Potential Efficiency of Riparian Vegetated Buffer Strips in Intercepting Soluble Compounds in the Presence of Subsurface Preferential Flows.

Allaire SE, Sylvain C, Lange SF, Thériault G, Lafrance P - PLoS ONE (2015)

Photos of (A) the general aspect of the field, (B) the buffer strip, (C) Blue and rhodamine application on plot C, and (D) gullies near plot B and interception of particles in the buffer strip grass after the most intense rain during the studied period (Photos: Soil Physics and Hydrodynamic Group, Université Laval).
© Copyright Policy
Related In: Results  -  Collection

License
Show All Figures
getmorefigures.php?uid=PMC4492607&req=5

pone.0131840.g001: Photos of (A) the general aspect of the field, (B) the buffer strip, (C) Blue and rhodamine application on plot C, and (D) gullies near plot B and interception of particles in the buffer strip grass after the most intense rain during the studied period (Photos: Soil Physics and Hydrodynamic Group, Université Laval).
Mentions: The field (Fig 1A) is a catena with Beaurivage soils, with a well-developed podzol on the top of the hill, a gleyed brunisol on the backslope, and a poorly drained gleysol at the footslope [23] connecting to a small creek that flows year round. Previously forested, the site was cleared about 20 years ago, at which time a small number of artificial drains were installed and tree stumps were buried at various depths. The soil was cultivated with cereals from 2004 to 2006, corn from 2007 to 2008, soya in 2009 and 2010, oats in 2011, alfalfa in 2012, and then again with corn. The slope of the field is about 4% (Fig 1A).

Bottom Line: However, such strips do not intercept all contaminants, particularly soluble ones.Our results demonstrate that the risk of water contamination by soluble contaminants is high in such systems, even when a well-vegetated buffer strip is used.The design of buffer strips should be modified to account for underground bypass, either by using plants that have deep, fine roots that do not favour PF or by adding a filter extending deep underground that can be regularly changed.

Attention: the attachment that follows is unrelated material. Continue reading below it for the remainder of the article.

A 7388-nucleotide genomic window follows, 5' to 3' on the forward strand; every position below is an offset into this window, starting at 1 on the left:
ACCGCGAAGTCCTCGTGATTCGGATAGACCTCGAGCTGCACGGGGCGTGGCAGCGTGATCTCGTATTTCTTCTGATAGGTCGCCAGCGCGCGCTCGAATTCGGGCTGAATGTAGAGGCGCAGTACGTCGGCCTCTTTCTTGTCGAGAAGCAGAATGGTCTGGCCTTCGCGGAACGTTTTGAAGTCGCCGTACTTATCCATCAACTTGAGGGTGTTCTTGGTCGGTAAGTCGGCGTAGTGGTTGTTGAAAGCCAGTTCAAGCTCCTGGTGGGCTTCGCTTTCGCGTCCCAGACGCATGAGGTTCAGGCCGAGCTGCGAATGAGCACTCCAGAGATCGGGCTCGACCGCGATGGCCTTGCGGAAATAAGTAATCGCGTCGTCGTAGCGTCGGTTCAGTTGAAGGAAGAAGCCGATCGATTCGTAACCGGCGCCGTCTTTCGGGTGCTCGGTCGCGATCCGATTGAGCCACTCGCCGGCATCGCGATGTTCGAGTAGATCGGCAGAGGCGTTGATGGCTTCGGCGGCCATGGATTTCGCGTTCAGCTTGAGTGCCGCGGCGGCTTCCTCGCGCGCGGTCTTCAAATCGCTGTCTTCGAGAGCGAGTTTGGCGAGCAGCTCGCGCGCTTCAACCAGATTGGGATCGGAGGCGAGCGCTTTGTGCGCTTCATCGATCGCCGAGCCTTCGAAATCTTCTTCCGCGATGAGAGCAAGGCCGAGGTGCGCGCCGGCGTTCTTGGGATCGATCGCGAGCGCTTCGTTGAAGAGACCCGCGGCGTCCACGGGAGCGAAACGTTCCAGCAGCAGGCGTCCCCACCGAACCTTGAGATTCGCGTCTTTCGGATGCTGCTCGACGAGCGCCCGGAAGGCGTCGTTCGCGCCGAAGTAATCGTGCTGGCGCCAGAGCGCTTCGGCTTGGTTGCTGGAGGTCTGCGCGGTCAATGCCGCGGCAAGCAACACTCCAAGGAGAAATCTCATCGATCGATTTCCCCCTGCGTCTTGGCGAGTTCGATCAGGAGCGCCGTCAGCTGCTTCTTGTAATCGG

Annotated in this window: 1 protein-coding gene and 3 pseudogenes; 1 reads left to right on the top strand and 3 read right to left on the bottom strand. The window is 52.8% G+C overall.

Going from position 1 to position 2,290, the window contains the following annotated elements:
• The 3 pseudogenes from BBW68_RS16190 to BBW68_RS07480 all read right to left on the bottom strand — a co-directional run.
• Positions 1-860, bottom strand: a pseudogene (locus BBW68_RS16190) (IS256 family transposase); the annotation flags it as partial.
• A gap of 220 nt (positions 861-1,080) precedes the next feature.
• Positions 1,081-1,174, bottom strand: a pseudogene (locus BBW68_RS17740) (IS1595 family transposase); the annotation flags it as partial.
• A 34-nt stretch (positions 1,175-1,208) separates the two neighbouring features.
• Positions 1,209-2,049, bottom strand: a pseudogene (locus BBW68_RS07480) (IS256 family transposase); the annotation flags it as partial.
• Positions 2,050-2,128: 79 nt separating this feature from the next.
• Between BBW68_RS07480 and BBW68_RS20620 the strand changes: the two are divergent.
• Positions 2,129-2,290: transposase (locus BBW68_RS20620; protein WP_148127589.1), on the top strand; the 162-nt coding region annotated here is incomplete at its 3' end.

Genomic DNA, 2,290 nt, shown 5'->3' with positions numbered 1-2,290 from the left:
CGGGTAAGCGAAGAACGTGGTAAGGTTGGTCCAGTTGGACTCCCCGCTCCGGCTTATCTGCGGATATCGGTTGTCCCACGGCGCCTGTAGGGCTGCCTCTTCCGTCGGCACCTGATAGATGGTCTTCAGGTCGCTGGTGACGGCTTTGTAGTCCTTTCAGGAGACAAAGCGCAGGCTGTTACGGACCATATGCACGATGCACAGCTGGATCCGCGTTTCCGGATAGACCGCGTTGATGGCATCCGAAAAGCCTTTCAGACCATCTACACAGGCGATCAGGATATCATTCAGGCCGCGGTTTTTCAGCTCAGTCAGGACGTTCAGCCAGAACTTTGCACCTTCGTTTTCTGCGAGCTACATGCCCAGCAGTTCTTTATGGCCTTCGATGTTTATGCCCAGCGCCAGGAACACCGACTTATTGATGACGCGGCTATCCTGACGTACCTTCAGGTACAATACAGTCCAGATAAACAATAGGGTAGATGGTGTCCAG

View Article: PubMed Central - PubMed

Affiliation: Département des sols et de génie agroalimentaire, Université Laval, Québec City, Quebec, Canada.

ABSTRACT
Buffer strips have been widely recognized as to promote infiltration, deposition and sorption of contaminants for protecting surface water against agricultural contamination. However, such strips do not intercept all contaminants, particularly soluble ones. Although preferential flow (PF) has been suggested as one factor among several decreasing the efficiency of buffer strips, the mechanisms involved are not well understood. This project examines buffer strip efficiency at intercepting solutes when subsurface PF occurs. Two soluble sorbed tracers, FD&C Blue #1 and rhodamine WT, were applied on an agricultural sandy loam soil to evaluate the ability of a naturally vegetated buffer strip to intercept soluble contaminants. Rhodamine was applied about 15 m from the creek, while the Blue was applied 15 m to 165 m from the creek. Tracer concentration was measured over a two-year period in both the creek and the buffer strip through soil and water samples. Although the tracers traveled via different pathways, they both quickly moved toward the creek, passing beneath the buffer strip through the soil matrix. Our results demonstrate that the risk of water contamination by soluble contaminants is high in such systems, even when a well-vegetated buffer strip is used. The design of buffer strips should be modified to account for underground bypass, either by using plants that have deep, fine roots that do not favour PF or by adding a filter extending deep underground that can be regularly changed.

No MeSH data available.